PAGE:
2. Exhaust pipe height. The higher you are from the surface, the lower the pressure, which means the better the air will be drawn out of the room through the exhaust pipe.
  3. Temperature outside and indoors. The greater the difference between them (the colder it is outside and the warmer it is inside), the better the traction. Therefore, in winter, ventilation works better, and in summer, natural ventilation may stop altogether.

About the influence of season and weather (video)

How does air flow through a room in winter? (+video)

Above we examined the principle of operation of the system in general terms. Now let's go a little deeper into the details.

The microclimate in the room will also be influenced by how quickly and in what direction the air flow through the room will move. We will consider 2 options - in the first, the heating radiator is located under the window sill, in the second - against the wall (not immediately under the window, but in the distance).

In the first case, when the battery is located immediately under the window:

  1. Through a window or valve (wall/window), cold air enters.
  2. Since cold air is “heavier” than warm air, it sinks lower, where it is heated by the radiator and mixed with warmer room air.
  3. The mixed air flow, which already has a comfortable temperature, passes through the room, giving off some of the heat to the surrounding surfaces: walls, furniture.

This way the cold flow will immediately heat up and will not pass through the room along the floor, creating discomfort.

In the second case, when the battery is located away from the window (near the wall):

  1. Through a window or valve (wall/window), cold air enters.
  2. Since cold air is “heavier” than warm air, it sinks lower to the floor surface.
  3. Since there is no heat source immediately next to the window, the cold flow continues to move around the room, up to the radiator. As it moves, it gradually mixes with warmer room air, and eventually reaches the battery, where it heats up and rises higher.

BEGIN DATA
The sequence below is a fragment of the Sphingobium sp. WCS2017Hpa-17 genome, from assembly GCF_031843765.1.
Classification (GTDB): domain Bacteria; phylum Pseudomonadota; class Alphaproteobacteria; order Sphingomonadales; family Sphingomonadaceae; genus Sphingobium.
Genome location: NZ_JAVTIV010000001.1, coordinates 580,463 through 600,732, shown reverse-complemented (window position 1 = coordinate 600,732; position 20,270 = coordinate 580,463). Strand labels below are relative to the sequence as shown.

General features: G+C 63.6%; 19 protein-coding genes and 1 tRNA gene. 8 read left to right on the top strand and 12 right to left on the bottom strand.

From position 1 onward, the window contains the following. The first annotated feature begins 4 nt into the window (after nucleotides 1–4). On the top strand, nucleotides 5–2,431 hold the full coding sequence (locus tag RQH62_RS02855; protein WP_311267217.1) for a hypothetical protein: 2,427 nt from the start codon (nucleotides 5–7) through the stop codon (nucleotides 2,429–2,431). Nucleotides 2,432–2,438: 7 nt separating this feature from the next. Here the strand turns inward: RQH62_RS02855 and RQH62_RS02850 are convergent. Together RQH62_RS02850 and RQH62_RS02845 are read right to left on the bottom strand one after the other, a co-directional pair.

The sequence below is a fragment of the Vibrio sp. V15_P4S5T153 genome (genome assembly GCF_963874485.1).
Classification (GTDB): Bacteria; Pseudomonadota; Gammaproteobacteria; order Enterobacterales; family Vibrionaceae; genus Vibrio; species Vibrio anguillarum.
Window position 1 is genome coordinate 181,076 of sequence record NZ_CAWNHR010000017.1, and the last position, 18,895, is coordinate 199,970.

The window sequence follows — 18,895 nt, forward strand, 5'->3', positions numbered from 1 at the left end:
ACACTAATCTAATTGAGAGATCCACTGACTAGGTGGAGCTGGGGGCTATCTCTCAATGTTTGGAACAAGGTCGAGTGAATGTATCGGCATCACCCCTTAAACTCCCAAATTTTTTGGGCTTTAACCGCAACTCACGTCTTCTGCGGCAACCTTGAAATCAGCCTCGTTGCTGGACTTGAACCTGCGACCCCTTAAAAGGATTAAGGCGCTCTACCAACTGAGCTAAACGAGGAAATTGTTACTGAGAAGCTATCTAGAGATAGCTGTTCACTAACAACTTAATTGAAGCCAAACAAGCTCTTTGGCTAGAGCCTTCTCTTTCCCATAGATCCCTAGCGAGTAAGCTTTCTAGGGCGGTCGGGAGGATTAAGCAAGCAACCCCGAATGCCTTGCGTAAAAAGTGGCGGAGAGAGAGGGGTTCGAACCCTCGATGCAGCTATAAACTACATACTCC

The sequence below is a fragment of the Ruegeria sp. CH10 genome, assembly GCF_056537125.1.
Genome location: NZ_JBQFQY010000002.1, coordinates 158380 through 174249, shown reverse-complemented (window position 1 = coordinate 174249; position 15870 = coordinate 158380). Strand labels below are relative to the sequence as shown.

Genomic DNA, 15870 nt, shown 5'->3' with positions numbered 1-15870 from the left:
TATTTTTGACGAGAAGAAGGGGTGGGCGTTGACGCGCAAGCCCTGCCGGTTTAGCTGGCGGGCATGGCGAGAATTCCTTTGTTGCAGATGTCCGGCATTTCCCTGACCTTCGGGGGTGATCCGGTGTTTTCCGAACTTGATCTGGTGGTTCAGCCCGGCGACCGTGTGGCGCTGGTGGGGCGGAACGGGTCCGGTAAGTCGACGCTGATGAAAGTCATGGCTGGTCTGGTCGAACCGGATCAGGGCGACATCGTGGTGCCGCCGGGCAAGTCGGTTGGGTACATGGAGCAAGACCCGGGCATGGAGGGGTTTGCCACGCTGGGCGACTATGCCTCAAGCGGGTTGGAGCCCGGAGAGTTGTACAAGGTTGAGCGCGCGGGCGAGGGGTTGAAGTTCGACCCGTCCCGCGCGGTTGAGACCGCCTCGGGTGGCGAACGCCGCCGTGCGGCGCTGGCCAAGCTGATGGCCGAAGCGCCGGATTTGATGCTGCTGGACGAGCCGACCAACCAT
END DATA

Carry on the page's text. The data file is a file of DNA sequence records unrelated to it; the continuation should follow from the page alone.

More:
Thus, the cold stream is not heated immediately at the entrance from the street, but much later. Because of this, the lower part of the room from the window to the radiator turns out to be cold - which causes discomfort and disrupts the favorable temperature regime.

How is it different from a compulsory system?

The main difference in a nutshell: a natural system does not use fans to create airflow, while a forced system does.

Artificial (forced, mechanical) ventilation is more modern, more productive, stable and reliable. The reason is that the performance of fans is less dependent on weather conditions - even if the temperature or pressure outside changes, you can always change the rotation speed of the impeller by adding or decreasing the volume of air driven.

In a forced system, air is supplied and/or removed (in this photo) by a fan

The forced scheme is used where it is very important to create and maintain a certain volume of air exchange, and, if necessary, regulate it within a precise range:

  • in production premises;
  • in offices;
  • in warehouses;
  • in places with large crowds of people (shopping centers, train stations, sports complexes, hospitals, concert halls, and so on);
  • in places with high humidity (swimming pools, vegetable stores, industrial complexes with increased heat and/or moisture);
  • in places where harmful and/or explosive substances are released into the air (industrial complexes, welding stations, paint shops, furniture shops).

Ventilation systems with natural air exchange are almost never used for the listed buildings. As an option, they can be used if the room area is small.

List of elements involved in natural air exchange

The following elements can be used in a natural air exchange scheme: